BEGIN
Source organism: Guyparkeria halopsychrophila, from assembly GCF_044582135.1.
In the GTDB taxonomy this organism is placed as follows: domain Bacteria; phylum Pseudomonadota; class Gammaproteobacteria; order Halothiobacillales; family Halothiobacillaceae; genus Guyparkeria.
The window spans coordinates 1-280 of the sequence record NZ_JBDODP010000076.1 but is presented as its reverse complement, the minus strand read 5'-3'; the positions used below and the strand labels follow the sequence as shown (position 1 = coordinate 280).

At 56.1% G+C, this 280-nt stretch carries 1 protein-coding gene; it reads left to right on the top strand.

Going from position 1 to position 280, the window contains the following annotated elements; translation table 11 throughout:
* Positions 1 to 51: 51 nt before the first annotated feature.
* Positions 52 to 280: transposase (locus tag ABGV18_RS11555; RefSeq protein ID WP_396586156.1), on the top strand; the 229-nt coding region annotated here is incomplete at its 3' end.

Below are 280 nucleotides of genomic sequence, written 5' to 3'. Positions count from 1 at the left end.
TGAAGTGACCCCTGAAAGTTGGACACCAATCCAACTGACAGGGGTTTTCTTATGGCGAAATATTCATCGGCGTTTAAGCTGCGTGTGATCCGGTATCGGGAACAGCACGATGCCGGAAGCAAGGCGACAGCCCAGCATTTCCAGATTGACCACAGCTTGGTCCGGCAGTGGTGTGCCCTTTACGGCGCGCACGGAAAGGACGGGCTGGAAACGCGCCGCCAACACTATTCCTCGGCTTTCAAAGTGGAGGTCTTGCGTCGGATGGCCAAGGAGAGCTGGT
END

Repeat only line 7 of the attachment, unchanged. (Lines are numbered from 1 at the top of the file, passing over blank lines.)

* Positions 52 to 280: transposase (locus tag ABGV18_RS11555; RefSeq protein ID WP_396586156.1), on the top strand; the 229-nt coding region annotated here is incomplete at its 3' end.